Governor Baker recently announced a proposal to change state zoning laws to make it easier to build more housing units state-wide. The Governor’s goal is to add 135,000 housing units by 2025. To do so, he has introduced legislation that will allow municipalities to adopt certain changes to local zoning by a majority vote, instead of by super majority, as currently required by state law. The zoning changes include relaxing dimensional, density and parking requirements, as well as adopting smart growth and starter home zoning districts. The proposed legislation would also promote accessory dwelling units and the transfer of development rights to allow cluster developments.

Continue Reading

The Trump administration’s plan to lower corporate tax rates has created uncertainty in the affordable housing market by devaluing low-income housing tax credits (LIHTC).  LIHTC devaluation is casting a chilling effect on the construction of affordable housing units nationally, including a Jamaica Plain project currently under construction.  The LIHTC program, a widely utilized $8 billion

On April 25, 2014, the Boston Bar Association will host a lunch program entitled “The (Slow) Rise and (Sudden) Fall of the Chapter 40B Municipal Planning Defense.”  This program is jointly sponsored by the BBA’s Land Use and Development Committee (of which MLUM author Johanna Schneider is co-chair) and its Affordable Housing Committee.  The guest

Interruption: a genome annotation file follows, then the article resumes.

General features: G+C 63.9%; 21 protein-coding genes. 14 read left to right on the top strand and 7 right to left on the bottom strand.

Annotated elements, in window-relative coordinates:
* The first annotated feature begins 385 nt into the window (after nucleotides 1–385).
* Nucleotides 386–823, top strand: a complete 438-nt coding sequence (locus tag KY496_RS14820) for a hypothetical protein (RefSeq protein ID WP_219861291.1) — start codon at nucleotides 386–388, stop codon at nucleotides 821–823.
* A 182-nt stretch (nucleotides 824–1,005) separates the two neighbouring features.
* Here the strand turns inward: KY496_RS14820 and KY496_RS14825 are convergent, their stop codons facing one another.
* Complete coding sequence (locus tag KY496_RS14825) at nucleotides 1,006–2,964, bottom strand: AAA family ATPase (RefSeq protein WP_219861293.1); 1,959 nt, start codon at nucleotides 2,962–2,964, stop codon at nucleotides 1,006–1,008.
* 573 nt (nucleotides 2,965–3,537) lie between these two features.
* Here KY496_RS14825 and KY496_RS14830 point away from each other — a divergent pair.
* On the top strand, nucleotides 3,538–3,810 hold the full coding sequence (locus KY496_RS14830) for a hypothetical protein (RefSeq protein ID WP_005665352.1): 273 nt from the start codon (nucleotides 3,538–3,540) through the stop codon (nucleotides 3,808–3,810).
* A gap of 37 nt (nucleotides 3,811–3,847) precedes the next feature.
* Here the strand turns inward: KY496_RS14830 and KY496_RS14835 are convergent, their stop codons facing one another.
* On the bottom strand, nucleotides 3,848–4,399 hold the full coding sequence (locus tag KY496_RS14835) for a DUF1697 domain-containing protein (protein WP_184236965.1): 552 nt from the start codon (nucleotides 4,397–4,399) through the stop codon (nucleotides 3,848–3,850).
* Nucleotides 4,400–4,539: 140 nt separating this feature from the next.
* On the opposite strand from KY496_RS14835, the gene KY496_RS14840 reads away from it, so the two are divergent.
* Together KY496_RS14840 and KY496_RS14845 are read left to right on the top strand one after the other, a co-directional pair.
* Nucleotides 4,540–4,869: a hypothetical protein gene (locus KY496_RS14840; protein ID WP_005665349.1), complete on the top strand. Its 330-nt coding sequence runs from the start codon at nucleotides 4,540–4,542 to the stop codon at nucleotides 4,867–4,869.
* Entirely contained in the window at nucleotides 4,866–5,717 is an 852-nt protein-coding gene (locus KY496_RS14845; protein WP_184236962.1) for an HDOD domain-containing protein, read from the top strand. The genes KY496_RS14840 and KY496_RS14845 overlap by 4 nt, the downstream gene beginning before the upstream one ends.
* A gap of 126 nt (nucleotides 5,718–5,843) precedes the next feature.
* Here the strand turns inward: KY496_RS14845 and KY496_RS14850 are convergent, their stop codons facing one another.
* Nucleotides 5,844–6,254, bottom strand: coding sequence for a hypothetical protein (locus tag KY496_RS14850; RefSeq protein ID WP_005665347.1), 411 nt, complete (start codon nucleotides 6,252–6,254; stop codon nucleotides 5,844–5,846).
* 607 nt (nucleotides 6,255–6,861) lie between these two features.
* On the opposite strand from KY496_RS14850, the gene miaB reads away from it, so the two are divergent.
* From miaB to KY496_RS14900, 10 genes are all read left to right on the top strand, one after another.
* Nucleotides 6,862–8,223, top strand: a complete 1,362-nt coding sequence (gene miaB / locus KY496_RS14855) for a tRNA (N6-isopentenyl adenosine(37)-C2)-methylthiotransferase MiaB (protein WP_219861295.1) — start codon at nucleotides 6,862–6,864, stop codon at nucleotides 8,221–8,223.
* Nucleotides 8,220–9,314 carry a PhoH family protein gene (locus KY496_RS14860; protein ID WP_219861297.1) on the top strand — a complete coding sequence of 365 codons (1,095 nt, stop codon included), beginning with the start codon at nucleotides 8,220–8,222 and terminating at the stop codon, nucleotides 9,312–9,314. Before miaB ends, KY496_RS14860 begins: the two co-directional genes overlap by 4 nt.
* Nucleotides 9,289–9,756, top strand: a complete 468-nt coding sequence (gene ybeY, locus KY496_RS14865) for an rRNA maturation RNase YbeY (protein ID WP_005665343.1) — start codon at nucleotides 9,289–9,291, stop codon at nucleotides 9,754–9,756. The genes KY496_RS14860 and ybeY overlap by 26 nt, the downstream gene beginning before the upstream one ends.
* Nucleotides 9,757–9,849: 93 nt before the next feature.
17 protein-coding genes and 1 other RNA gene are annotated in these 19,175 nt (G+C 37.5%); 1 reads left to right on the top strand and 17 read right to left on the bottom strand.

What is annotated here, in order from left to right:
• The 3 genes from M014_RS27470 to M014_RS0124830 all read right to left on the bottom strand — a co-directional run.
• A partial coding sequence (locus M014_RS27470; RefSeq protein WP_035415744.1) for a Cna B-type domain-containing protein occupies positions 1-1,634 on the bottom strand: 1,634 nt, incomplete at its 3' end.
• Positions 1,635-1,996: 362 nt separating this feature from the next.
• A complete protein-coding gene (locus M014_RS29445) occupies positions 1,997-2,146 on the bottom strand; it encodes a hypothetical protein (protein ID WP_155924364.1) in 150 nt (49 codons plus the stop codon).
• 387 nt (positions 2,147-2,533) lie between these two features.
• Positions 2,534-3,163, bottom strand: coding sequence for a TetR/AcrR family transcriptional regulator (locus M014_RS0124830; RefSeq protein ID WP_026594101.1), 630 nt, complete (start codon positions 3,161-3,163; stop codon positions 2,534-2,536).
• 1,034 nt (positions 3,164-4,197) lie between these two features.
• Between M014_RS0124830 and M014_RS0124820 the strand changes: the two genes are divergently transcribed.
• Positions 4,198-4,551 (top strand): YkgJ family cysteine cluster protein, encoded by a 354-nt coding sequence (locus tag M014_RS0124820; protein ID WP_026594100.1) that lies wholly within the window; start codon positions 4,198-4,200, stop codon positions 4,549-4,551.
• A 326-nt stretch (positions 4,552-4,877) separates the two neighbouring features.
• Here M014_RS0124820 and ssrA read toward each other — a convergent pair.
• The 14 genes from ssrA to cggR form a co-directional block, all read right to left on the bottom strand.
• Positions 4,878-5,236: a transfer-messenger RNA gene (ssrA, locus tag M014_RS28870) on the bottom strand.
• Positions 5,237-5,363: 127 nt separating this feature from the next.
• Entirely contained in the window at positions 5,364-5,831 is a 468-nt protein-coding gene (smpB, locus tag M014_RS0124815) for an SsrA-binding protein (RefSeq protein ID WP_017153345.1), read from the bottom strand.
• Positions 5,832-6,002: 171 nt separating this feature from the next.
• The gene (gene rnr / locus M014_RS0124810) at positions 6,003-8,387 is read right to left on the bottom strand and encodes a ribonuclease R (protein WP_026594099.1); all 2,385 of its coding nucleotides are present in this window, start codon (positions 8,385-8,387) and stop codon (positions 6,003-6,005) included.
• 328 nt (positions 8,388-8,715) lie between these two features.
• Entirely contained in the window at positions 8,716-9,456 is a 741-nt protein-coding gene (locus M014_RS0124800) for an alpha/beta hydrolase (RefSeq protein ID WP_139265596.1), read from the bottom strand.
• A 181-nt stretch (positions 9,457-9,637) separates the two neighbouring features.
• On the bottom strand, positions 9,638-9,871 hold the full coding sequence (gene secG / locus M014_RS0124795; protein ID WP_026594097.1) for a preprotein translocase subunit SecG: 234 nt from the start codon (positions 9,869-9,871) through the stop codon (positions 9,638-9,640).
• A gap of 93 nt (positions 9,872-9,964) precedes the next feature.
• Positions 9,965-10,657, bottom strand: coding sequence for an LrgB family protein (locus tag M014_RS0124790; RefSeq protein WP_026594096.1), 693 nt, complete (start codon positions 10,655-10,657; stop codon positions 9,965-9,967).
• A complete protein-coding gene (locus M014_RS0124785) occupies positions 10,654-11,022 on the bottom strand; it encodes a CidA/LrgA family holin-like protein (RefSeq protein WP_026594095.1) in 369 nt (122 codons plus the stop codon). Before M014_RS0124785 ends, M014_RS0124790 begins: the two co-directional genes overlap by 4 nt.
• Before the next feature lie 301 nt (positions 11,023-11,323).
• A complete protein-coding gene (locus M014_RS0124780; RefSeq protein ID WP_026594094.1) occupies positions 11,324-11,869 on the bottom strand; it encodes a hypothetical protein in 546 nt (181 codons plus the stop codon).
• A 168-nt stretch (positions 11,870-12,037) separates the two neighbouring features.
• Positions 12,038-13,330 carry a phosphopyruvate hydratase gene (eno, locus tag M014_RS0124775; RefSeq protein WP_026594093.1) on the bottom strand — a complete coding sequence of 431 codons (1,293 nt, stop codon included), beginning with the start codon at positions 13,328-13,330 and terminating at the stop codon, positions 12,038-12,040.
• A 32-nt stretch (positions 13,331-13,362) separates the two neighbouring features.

I’m pleased to report that Governor Deval Patrick has appointed my colleague Kurt James, a director in Rackemann’s Real Estate Department, to a five-year term on the Marblehead Housing Authority Board of Commissioners.  Kurt has 25 years of experience in real estate development and finance with a particular focus on affordable housing, so he’ll be a great

Here’s the full text of Massachusetts House Bill H.1859, entitled “An Act Promoting the Planning and Development of Sustainable Communities,” which is presently before the Joint Committee on Municipalities and Regional Government.  I’ll be digging into this jam-packed bill over the next few weeks and posting my thoughts on some of its key provisions.  I invite our regular MLUM readers

The Supreme Judicial Court (SJC) recently turned its attention back to affordable housing under the state’s comprehensive permit law, M.G.L. c. 40B, §§ 20-23 (Chapter 40B).  Since a high point in 2008, when it decided four Chapter 40B cases, the SJC has been relatively quiet on this subject.  Quiet, that is, until the past few weeks, when the

The Supreme Judicial Court (SJC) today issued its decision in Zoning Board of Appeals of Lunenburg v. Housing Appeals Committee.  This decision affirms a decision of the Housing Appeals Committee (HAC) that overturned the Lunenburg Zoning Board of Appeals’ denial of a comprehensive permit for a 146-unit condominium project.  Among the topics the SJC addresses are whether non-subsidized affordable housing counts